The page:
6. Possessive Particle: 의

This last one is the equivalent of the English apostrophe + s and is about expressing ownership or possession.

(ui) moderates the relationship between two nouns and is found between them. The order of the nouns is crucial here. The first noun will be the owner, and the second noun, the one following , will be the thing owned. Let’s look at the example 형(hyeong-ui cha). means “older brother” and means “car.” So, it means “older brother’s car.”

Here are some more examples:

오늘 게임 (oneul-ui ge-im) — today’s game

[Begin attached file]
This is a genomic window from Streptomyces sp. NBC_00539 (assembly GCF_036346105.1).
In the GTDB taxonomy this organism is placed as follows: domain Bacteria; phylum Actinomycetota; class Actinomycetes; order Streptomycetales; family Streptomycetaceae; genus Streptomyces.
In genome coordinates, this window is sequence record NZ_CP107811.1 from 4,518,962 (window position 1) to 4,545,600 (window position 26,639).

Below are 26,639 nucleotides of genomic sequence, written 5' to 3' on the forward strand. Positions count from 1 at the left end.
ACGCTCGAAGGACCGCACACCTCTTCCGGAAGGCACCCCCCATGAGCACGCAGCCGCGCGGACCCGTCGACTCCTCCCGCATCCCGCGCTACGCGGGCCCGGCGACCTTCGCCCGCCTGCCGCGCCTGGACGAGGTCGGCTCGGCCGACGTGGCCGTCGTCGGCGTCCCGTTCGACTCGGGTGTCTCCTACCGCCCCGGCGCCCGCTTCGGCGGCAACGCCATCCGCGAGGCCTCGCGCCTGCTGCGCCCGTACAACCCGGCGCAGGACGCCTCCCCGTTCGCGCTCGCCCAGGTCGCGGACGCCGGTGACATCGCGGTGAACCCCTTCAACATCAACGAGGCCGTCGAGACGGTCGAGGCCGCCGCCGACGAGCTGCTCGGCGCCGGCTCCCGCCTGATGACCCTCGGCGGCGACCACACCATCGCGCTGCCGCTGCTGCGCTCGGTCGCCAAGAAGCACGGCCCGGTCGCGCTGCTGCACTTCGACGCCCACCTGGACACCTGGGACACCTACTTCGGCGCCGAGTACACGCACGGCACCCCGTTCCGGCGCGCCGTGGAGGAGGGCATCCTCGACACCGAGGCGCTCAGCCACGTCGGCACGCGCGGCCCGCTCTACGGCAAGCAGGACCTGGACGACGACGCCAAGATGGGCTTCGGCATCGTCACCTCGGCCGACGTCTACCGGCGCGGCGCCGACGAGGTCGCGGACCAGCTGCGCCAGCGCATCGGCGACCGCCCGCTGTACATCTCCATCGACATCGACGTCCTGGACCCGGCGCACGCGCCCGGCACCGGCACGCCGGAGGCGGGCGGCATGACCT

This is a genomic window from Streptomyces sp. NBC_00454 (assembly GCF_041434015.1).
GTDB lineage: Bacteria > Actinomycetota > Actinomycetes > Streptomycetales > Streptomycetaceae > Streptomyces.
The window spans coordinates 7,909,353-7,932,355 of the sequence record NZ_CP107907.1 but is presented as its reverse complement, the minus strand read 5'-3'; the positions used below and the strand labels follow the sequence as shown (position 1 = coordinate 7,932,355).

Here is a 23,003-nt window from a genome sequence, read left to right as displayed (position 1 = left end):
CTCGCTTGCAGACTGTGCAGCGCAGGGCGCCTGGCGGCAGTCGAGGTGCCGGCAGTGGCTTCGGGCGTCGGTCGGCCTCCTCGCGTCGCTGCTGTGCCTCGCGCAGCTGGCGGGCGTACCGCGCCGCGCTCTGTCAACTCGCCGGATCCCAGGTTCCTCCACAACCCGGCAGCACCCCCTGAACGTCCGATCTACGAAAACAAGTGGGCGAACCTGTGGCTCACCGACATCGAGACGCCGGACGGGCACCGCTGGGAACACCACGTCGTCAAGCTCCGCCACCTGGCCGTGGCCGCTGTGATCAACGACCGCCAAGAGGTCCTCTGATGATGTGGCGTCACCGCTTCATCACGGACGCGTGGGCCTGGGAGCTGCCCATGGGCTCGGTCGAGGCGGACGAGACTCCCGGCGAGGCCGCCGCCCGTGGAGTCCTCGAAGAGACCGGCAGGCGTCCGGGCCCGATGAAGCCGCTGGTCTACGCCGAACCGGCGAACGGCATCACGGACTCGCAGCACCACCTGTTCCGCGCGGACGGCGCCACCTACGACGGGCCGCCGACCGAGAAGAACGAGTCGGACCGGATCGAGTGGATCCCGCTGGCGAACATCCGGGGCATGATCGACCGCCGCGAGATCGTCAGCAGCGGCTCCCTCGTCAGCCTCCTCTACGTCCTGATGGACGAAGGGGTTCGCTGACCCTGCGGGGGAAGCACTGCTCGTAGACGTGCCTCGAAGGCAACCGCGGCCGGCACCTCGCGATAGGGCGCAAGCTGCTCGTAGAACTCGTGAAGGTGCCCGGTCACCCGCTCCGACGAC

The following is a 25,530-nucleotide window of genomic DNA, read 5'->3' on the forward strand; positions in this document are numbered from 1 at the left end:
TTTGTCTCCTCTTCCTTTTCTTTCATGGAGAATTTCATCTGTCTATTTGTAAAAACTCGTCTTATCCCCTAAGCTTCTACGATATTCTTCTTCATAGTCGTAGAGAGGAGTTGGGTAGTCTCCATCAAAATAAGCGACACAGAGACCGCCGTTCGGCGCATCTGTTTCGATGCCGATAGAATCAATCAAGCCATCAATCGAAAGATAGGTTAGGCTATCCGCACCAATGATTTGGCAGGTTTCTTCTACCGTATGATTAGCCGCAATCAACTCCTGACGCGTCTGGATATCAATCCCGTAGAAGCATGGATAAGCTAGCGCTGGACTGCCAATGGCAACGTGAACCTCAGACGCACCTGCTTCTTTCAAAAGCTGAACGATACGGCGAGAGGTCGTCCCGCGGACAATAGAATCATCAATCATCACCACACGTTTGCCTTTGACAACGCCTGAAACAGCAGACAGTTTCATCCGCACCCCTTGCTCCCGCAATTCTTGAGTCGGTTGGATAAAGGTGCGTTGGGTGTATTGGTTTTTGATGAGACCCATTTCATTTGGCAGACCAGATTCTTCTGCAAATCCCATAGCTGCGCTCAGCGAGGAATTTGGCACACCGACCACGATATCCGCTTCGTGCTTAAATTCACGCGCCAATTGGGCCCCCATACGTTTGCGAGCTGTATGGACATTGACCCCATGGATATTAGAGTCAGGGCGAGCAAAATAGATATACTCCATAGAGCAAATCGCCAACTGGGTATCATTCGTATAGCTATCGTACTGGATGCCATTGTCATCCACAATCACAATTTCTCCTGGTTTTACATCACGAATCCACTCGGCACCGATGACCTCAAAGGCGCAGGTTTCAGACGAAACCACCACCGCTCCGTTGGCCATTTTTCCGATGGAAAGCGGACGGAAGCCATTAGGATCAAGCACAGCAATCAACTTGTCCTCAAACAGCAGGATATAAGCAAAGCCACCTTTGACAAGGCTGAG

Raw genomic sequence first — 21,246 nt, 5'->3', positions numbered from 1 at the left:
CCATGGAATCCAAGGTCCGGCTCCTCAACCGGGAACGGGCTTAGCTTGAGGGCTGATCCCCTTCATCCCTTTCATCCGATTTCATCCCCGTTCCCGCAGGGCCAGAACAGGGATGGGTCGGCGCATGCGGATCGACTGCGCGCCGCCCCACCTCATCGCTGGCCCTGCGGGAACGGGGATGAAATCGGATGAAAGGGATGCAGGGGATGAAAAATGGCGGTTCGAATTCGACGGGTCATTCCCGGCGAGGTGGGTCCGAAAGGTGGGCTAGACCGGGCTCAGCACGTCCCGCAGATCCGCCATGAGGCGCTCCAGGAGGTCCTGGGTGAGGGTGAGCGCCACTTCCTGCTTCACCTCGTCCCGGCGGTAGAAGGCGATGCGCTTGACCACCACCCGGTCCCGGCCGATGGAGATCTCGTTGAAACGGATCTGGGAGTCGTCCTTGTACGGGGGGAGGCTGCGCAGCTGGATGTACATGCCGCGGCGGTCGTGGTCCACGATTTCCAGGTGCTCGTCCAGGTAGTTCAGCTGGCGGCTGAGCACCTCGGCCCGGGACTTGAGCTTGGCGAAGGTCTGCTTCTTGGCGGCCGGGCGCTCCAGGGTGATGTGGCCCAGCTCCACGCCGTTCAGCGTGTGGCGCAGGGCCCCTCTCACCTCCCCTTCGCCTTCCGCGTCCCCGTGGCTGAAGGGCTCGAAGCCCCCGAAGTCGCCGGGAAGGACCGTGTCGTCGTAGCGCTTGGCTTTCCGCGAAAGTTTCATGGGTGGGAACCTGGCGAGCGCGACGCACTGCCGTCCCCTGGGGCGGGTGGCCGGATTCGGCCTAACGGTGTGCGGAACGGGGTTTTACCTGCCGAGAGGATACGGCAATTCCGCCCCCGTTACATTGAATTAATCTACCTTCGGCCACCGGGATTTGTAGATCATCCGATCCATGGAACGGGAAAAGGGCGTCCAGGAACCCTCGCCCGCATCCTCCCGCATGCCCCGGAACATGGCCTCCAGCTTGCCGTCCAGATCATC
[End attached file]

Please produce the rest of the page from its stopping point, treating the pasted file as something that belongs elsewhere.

메리 머리카락 (me-li-ui muh-li-ka-lag) — Mary’s hair

우리 아버지 친구가 왔다. (U-li a-buh-ji-ui chin-gu-ga wa-dda.) — My father’s friend came.

In speech, is often pronounced as (e).

With pronouns like (na) and (jeo), which both mean “I” or “me,” and (neo), which means “you,” adding to get the possessive forms “my” and “your” results in a contraction:

나의 becomes (nae) — my

저의 becomes (je) — my

너의 becomes (ne) — your

Here are some more examples:

오늘은 생일이야. (O-neul-eun nae saeng-il-i-ya.) — Today is my birthday.

생일은 언제야? (Ne saeng-il-eun eon-je-ya?) — When is your birthday?

 

So, you now have a couple of Korean particles under your belt. You know the topic, subject, object, linking, plural and possessive particles in Korean sentences. You’re well on your way to mastering these important Korean markers!